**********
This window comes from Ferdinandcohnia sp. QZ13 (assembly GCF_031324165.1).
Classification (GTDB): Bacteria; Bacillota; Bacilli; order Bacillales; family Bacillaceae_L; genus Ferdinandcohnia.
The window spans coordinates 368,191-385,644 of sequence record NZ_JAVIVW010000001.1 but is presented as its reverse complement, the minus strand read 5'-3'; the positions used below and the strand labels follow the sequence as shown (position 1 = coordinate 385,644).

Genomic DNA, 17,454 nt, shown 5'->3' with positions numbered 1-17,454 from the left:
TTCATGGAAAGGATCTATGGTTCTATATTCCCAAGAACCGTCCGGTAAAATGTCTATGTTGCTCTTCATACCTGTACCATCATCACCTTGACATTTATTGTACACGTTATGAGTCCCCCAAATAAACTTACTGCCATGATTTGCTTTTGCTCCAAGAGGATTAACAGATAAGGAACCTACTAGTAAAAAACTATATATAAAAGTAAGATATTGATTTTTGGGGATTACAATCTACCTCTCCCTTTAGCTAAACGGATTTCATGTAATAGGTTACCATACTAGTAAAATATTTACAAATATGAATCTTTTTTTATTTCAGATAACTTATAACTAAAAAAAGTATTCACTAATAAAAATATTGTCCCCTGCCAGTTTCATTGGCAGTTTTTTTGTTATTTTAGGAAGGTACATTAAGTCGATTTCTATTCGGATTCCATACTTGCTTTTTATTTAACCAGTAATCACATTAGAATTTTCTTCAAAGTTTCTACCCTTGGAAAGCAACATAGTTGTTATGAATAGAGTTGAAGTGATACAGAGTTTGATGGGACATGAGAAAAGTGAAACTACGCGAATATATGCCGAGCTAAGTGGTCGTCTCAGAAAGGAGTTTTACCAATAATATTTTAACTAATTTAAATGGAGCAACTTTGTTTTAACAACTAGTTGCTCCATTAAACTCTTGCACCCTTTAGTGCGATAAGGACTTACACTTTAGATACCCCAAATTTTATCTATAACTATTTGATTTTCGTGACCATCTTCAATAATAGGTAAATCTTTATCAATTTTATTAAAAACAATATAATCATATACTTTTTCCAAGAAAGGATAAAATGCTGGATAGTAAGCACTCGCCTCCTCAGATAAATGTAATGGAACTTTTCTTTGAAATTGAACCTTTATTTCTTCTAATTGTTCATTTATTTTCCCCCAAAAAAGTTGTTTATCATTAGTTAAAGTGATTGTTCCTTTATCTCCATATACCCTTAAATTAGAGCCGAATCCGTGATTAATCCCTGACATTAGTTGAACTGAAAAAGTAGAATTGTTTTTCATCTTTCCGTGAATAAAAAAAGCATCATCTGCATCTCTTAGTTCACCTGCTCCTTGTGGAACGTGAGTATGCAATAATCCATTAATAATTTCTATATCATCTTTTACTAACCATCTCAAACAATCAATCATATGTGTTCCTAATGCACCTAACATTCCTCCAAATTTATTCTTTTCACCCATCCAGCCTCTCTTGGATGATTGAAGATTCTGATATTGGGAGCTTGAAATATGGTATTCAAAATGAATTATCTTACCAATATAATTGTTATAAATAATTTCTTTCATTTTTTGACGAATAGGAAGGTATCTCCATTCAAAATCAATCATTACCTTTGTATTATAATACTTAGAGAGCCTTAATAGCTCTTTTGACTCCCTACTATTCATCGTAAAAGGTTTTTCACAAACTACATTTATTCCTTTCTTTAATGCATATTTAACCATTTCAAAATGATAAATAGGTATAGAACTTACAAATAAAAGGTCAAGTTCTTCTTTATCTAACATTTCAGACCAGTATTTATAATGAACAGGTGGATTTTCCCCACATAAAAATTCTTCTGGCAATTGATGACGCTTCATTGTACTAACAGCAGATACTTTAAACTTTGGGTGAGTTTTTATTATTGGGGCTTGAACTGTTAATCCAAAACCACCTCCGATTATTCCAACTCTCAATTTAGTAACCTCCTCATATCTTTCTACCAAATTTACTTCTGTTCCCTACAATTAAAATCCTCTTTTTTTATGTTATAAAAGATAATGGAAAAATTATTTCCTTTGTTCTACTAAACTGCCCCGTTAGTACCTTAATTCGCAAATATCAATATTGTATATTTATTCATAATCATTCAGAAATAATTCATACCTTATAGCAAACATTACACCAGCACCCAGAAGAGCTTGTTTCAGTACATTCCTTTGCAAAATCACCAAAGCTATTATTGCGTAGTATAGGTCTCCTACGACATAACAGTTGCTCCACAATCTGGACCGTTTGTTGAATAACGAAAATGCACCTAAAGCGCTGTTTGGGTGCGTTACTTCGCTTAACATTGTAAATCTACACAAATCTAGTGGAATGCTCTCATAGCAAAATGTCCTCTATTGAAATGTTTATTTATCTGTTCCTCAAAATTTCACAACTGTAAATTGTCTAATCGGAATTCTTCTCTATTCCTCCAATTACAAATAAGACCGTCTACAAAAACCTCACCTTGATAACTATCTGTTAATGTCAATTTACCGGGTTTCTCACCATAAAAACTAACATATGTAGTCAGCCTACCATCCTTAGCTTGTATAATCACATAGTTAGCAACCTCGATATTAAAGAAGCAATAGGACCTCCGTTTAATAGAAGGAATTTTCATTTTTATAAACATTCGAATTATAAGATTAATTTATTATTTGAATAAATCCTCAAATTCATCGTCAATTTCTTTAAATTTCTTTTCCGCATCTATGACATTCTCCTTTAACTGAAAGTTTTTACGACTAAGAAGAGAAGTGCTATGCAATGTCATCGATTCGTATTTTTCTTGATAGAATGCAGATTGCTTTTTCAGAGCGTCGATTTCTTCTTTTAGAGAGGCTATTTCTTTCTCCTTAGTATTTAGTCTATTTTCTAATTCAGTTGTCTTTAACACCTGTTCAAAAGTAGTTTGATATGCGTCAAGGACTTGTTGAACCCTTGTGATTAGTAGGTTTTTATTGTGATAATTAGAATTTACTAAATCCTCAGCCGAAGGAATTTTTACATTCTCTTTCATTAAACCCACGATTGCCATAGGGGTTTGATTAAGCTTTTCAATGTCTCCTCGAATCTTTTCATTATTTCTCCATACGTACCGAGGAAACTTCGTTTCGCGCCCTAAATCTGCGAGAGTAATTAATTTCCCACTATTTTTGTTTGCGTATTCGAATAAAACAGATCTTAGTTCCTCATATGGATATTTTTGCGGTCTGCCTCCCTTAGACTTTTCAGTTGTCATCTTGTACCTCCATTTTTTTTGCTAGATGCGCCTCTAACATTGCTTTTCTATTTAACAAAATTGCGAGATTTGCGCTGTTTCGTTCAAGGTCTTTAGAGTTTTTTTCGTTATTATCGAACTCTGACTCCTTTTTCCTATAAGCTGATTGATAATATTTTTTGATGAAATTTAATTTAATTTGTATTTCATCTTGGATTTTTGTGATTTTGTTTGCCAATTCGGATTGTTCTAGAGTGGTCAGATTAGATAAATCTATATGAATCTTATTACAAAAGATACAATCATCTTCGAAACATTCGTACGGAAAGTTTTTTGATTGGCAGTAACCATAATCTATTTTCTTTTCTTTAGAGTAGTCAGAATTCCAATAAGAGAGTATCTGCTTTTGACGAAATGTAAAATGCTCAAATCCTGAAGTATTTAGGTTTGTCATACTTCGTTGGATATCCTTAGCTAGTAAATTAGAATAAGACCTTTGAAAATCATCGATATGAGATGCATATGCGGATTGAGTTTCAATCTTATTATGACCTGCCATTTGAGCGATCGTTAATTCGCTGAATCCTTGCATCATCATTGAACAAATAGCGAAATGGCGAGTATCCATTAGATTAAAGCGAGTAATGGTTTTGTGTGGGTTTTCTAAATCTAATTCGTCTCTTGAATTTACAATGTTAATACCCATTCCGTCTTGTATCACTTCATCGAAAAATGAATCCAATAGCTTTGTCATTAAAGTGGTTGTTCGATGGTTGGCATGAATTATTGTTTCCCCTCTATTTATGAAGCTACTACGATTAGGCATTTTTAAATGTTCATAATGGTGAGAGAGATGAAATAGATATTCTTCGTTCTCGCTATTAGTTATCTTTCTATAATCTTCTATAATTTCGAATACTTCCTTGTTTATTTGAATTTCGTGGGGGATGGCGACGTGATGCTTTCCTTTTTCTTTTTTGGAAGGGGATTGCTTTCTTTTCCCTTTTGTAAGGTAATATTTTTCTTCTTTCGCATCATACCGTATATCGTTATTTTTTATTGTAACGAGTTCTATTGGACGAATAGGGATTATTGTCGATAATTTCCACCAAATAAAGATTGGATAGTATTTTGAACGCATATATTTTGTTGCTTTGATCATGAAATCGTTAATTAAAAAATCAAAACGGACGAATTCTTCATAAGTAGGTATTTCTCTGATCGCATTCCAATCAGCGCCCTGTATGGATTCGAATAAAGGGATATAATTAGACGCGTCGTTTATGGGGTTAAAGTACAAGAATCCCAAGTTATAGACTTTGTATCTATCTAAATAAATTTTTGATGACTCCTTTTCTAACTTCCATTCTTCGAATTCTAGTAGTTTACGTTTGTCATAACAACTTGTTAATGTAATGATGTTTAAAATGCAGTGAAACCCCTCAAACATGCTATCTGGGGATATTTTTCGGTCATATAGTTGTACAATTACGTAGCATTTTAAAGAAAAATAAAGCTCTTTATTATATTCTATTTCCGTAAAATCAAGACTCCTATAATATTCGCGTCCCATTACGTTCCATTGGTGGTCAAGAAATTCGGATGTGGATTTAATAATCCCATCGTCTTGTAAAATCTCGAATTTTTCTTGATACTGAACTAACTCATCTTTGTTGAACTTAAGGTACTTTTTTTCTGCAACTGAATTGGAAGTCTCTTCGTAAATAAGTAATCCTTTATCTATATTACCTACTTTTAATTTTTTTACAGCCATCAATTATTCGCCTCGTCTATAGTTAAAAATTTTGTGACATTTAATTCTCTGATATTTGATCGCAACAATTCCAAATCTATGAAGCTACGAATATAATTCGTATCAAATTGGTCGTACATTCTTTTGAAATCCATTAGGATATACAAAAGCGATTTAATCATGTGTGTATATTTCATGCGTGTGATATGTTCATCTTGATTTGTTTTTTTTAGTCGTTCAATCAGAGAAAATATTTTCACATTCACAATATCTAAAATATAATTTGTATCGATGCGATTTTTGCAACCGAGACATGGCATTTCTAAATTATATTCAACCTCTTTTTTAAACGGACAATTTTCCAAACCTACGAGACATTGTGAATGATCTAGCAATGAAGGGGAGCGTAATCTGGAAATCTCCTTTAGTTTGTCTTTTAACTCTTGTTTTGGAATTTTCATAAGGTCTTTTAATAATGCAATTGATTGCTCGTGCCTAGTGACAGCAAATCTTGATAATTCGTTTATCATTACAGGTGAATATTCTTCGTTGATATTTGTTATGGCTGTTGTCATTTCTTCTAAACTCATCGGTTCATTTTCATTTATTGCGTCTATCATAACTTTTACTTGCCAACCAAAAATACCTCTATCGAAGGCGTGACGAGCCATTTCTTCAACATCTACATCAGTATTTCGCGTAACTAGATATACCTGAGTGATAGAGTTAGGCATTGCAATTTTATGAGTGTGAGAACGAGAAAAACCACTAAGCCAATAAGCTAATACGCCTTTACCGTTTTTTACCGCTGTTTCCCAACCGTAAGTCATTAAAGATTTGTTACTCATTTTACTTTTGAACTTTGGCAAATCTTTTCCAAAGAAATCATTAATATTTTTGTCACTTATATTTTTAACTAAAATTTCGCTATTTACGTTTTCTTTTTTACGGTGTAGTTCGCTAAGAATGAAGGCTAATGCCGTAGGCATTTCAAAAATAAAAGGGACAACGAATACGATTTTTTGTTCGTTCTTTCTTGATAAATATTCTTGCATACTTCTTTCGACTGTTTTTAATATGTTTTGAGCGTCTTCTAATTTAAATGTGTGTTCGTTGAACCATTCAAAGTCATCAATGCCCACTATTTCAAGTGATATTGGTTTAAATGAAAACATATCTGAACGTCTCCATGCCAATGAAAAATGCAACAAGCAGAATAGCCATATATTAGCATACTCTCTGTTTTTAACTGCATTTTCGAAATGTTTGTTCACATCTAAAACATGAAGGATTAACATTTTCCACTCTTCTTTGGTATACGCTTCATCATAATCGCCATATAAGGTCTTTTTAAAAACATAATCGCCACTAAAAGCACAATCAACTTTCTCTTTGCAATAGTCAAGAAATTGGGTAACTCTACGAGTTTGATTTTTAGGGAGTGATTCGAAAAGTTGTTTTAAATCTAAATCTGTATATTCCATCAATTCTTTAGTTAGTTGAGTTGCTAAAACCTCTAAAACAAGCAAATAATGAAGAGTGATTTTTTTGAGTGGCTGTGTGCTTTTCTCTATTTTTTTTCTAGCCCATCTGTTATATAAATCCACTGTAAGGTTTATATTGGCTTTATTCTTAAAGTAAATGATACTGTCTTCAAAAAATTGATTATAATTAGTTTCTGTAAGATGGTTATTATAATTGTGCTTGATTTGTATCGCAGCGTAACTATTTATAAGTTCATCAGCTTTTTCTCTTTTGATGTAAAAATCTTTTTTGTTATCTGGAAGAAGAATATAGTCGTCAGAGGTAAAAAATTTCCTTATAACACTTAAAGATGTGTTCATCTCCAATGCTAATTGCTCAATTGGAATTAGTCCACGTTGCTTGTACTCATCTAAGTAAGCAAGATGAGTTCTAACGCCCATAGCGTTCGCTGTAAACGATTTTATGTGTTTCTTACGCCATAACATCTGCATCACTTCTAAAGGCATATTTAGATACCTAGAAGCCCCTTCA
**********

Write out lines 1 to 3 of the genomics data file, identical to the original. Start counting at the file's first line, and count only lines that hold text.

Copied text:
This window comes from Ferdinandcohnia sp. QZ13 (assembly GCF_031324165.1).
Classification (GTDB): Bacteria; Bacillota; Bacilli; order Bacillales; family Bacillaceae_L; genus Ferdinandcohnia.
The window spans coordinates 368,191-385,644 of sequence record NZ_JAVIVW010000001.1 but is presented as its reverse complement, the minus strand read 5'-3'; the positions used below and the strand labels follow the sequence as shown (position 1 = coordinate 385,644).